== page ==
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Commentary Opposing coaches paint picture of uncertain Ohio State mens basketball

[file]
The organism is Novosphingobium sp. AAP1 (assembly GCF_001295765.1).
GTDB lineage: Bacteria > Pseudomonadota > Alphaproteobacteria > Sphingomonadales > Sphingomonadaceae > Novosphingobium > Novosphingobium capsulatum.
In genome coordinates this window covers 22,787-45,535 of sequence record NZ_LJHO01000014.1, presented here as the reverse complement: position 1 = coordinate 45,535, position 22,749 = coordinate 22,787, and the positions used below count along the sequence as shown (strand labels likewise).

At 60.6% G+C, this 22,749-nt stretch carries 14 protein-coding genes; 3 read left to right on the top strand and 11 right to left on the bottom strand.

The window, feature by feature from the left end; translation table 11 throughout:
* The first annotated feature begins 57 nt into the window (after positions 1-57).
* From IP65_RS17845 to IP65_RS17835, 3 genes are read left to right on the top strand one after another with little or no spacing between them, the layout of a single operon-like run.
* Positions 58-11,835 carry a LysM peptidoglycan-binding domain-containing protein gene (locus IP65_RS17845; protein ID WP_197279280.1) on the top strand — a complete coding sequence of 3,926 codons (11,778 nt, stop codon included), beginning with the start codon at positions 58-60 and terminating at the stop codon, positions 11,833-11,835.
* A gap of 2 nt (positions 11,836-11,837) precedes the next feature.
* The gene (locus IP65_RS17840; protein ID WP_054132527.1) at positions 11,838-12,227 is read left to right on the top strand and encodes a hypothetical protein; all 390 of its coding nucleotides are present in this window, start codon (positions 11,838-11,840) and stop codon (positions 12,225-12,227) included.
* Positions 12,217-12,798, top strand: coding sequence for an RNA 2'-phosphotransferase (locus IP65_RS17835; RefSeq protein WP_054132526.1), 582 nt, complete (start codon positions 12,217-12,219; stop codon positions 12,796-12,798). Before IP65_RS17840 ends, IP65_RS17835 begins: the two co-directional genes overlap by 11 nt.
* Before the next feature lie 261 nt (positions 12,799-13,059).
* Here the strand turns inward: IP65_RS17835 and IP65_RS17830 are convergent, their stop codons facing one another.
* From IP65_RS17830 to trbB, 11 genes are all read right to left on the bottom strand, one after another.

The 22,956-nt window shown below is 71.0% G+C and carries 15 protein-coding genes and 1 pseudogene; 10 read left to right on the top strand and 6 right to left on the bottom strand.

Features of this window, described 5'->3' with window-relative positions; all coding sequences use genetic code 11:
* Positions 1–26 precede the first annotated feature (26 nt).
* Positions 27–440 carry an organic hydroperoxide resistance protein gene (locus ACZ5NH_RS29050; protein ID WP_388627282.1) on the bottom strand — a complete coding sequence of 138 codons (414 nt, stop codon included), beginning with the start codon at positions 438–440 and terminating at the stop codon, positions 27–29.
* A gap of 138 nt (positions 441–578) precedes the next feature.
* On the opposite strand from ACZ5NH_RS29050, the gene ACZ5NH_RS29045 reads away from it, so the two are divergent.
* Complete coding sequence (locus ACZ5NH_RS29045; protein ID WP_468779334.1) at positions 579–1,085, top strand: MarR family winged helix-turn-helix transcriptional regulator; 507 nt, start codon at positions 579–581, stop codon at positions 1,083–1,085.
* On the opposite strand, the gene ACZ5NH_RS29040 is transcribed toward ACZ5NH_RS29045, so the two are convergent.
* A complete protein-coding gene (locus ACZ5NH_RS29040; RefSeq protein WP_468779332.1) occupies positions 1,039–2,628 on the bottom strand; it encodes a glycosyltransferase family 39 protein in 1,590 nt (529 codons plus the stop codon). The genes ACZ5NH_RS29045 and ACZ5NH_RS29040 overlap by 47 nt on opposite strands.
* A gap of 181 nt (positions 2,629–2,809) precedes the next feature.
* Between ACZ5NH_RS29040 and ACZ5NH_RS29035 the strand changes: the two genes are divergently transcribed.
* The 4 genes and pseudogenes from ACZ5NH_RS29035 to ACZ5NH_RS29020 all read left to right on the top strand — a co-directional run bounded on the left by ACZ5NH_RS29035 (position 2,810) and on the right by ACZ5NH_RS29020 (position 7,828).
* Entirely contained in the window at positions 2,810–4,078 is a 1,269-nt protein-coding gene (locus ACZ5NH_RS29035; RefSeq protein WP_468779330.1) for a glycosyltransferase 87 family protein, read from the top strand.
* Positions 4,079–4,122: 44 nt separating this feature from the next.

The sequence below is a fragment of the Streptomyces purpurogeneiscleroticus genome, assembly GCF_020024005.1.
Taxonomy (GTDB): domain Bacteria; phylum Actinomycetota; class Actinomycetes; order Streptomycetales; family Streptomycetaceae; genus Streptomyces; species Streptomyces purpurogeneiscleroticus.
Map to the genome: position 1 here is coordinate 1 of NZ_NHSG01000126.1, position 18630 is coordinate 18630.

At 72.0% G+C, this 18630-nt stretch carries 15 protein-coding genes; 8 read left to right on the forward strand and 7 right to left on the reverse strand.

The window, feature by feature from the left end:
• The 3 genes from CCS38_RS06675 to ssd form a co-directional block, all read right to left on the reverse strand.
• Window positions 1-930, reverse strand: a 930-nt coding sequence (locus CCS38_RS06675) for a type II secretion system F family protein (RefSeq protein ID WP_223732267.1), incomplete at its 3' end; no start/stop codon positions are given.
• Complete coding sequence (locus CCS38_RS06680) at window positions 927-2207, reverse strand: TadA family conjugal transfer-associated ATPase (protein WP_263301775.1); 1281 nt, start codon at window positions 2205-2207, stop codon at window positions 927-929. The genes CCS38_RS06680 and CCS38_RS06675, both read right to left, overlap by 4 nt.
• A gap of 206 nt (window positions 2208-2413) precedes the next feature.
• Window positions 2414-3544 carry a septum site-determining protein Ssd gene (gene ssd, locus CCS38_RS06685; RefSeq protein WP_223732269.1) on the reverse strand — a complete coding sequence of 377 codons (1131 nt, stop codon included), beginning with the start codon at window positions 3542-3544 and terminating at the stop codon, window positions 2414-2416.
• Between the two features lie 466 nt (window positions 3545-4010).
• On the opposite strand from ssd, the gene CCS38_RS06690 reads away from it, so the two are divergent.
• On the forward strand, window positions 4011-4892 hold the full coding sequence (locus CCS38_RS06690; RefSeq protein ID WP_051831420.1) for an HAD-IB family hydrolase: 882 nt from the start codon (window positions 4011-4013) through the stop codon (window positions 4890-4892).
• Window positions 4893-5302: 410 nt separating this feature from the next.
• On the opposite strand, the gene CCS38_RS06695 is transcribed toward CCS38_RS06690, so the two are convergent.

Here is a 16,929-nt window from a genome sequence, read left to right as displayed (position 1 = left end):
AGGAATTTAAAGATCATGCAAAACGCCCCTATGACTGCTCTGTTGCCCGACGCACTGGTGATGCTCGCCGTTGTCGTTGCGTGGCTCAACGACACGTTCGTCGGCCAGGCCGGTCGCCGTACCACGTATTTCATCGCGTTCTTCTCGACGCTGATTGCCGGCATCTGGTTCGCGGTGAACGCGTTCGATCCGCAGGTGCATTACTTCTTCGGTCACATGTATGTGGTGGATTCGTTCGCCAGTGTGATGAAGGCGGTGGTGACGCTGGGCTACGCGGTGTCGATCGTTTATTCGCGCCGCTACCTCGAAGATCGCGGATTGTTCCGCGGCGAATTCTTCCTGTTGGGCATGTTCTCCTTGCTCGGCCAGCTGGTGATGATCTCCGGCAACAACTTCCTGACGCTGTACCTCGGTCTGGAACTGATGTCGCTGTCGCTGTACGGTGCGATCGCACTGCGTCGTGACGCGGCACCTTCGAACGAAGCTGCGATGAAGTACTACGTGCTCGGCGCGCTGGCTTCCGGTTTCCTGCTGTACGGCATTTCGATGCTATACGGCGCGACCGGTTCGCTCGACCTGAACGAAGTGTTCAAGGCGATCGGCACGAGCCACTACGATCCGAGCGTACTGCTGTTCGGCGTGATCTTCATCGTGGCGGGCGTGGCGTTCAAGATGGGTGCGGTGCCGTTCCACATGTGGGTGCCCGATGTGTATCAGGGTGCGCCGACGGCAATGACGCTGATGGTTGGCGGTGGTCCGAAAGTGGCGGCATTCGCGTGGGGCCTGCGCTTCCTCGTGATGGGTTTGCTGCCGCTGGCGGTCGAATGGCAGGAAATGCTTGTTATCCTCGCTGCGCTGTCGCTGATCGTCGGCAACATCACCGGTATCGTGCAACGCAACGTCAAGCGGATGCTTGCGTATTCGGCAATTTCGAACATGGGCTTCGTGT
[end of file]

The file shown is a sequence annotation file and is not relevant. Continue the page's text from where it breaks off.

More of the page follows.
In college basketball, and, perhaps, college sports in general, it’s the coaches from the smaller and less-known schools that are the most candid, and maybe the most truthful, too. It can be interesting and fun to hear a re-telling of the team you pay attention to through the mouth of opposing coaches. For Ohio State men’s basketball, the two coaches to most recently oppose the Buckeyes on the hardwood are the only two that have gotten it correct in their recounting of OSU hoops. The next two coaches after them could complete the picture of Buckeyes basketball in 2012. OSU’s season began with an 82-60 win against the Albany Great Danes. Albany coach Will Brown provided a season’s worth of lavish praise and hyperbole in the game by lauding OSU’s depth as well as starting junior guard Aaron Craft. “My guys go to McDonald’s to eat, they (OSU) have McDonald’s All-Americans coming off the bench,” Brown said of OSU’s depth before moving discussing Craft. “He’s (Craft) going to be in the NBA for 10 years, I’m sure,” Brown said. As the season has gone along, OSU has continued to receive acclaim for its convincing wins. The University of Kansas City-Missouri came to the Schottenstein Center on Nov. 23 and was sent packing with a 91-45 loss. Afterward, UMKC coach Matt Brown simply said that OSU is “a terrific team.” It would be fair to say that OSU was at least a somewhat unknown commodity prior to its first true non-conference test of the year at Duke on Nov. 28. The 73-68 loss at a rowdy Cameron Indoor Stadium was a kind of reassurance that the Buckeyes could hold their own against top competition. Upon returning home, OSU greeted more mediocre teams. The first was Northern Kentucky, another inferior out-of-conference foe that the Buckeyes throttled and in turn had more praise heaped upon them. Following his team’s 70-43 loss, Northern Kentucky coach Dave Bezold said it was a “great experience” for his players to just be on the same floor with the Buckeyes. “It is an absolutely tremendous opportunity for us to play with one of the most historical teams in the country,” Bezold said. “It is a special moment for our kids to be on this floor and play against such a great program.” Relative to other coaches that came to The Schott and were dealt a swift defeat, Savannah State coach Horace Broadnax was calculated in his post game remarks after the Buckeyes beat his Tigers, 85-45 on Wednesday. Broadnax had plenty to say about the game, but what stuck out was that he stopped at saying OSU was decent. That was it, nothing more. In OSU’s next game, all visiting UNC-Asheville did in its 90-72 loss on Saturday was end the Buckeyes’ streak of 14 consecutive non-conference home wins by at least 20 points. By comparison, Duke lost by 22 points last season at The Schott. Asheville coach Eddie Biedenbach also had measured praise for OSU, stating that he thinks fellow Big Ten team Indiana still plays harder than the Buckeyes. “I think Ohio State is one of the top 6 teams in the country, it’s a little early talent wise,” Biedenbach said. “Indiana… I don’t think they’re more talented than Ohio State – I think they play harder.” After seven games, and a flatbed truck’s worth of homage paid to OSU coach Thad Matta’s program by opposing coaches, Broadnax and Biedenbach finally arrived at the accurate depiction of Buckeyes basketball – the jury’s still out about this team. If there is such a thing as a decent, or “blah” No. 7-ranked squad, OSU has to be that, as Broadnax said. And like Biedenbach said, OSU is a top team in the country and in the Big Ten, but, unlike last season’s Final Four team, there appears to be a gulf between America’s very best squads and the Buckeyes. The 2012 Buckeyes haven’t been tested with the frequency of the 2011 team, which played Florida in the second game of the season before hosting Duke in game No. 7. It certainly hasn’t been as successful either: The 2011 Buckeyes won both of those games whereas the 2012 Buckeyes came close at Duke and the team is now receiving only lukewarm praise from coaches of the mid-majors it beats soundly.  Next up is Winthrop, which upset Ohio University this past weekend, and Saturday is OSU’s marquee non-conference home match against Kansas. A win against Kansas changes the trajectory for the Buckeyes, or at least the outside perception of that trajectory.  Two losses in the big non-conference games doesn’t necessarily condemn OSU to a failed season, and certainly doesn’t rule the team out from a deep NCAA Tournament run. However, there was something about the way OSU fought for a win in a tight game against Florida last season, and then the way it cruised past Duke, that seemed to announce its intentions and demand recognition.  Two losses against Duke and Kansas this year? That only seems to demand recognition as a team that isn’t quite ready. So, listen to what Kansas coach Bill Self has to say after Saturday’s game – depending on the outcome and how the game goes down, you’ll likely hear comments that complete the picture of the 2012 Buckeyes. read more